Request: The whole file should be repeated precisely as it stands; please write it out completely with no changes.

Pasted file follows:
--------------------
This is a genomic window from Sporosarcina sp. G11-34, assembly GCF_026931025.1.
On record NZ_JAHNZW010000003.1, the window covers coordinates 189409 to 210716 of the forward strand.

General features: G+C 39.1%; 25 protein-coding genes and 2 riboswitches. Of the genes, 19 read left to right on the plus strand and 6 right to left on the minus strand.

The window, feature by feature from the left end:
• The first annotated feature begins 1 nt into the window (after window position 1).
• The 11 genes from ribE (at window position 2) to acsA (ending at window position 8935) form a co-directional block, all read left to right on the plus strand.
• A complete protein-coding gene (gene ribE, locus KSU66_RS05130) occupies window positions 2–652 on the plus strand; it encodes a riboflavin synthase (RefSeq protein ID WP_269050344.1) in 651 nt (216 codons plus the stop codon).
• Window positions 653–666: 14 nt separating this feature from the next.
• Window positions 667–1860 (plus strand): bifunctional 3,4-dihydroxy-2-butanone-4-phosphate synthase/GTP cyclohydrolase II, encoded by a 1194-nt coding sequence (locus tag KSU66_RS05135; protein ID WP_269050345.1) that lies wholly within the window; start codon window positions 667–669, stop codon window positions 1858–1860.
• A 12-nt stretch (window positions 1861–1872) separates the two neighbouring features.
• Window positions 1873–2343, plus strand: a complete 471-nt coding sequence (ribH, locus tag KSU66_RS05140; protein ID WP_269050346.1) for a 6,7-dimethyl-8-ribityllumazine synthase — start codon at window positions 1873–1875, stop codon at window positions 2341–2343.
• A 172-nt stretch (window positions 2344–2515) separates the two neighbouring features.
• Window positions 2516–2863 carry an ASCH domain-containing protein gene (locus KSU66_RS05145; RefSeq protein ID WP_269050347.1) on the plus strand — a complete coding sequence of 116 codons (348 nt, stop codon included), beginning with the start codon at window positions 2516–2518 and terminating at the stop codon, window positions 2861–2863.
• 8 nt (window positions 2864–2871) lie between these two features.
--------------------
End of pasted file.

This is a genomic window from Sporosarcina sp. G11-34, assembly GCF_026931025.1.
On record NZ_JAHNZW010000003.1, the window covers coordinates 189409 to 210716 of the forward strand.

General features: G+C 39.1%; 25 protein-coding genes and 2 riboswitches. Of the genes, 19 read left to right on the plus strand and 6 right to left on the minus strand.

The window, feature by feature from the left end:
• The first annotated feature begins 1 nt into the window (after window position 1).
• The 11 genes from ribE (at window position 2) to acsA (ending at window position 8935) form a co-directional block, all read left to right on the plus strand.
• A complete protein-coding gene (gene ribE, locus KSU66_RS05130) occupies window positions 2–652 on the plus strand; it encodes a riboflavin synthase (RefSeq protein ID WP_269050344.1) in 651 nt (216 codons plus the stop codon).
• Window positions 653–666: 14 nt separating this feature from the next.
• Window positions 667–1860 (plus strand): bifunctional 3,4-dihydroxy-2-butanone-4-phosphate synthase/GTP cyclohydrolase II, encoded by a 1194-nt coding sequence (locus tag KSU66_RS05135; protein ID WP_269050345.1) that lies wholly within the window; start codon window positions 667–669, stop codon window positions 1858–1860.
• A 12-nt stretch (window positions 1861–1872) separates the two neighbouring features.
• Window positions 1873–2343, plus strand: a complete 471-nt coding sequence (ribH, locus tag KSU66_RS05140; protein ID WP_269050346.1) for a 6,7-dimethyl-8-ribityllumazine synthase — start codon at window positions 1873–1875, stop codon at window positions 2341–2343.
• A 172-nt stretch (window positions 2344–2515) separates the two neighbouring features.
• Window positions 2516–2863 carry an ASCH domain-containing protein gene (locus KSU66_RS05145; RefSeq protein ID WP_269050347.1) on the plus strand — a complete coding sequence of 116 codons (348 nt, stop codon included), beginning with the start codon at window positions 2516–2518 and terminating at the stop codon, window positions 2861–2863.
• 8 nt (window positions 2864–2871) lie between these two features.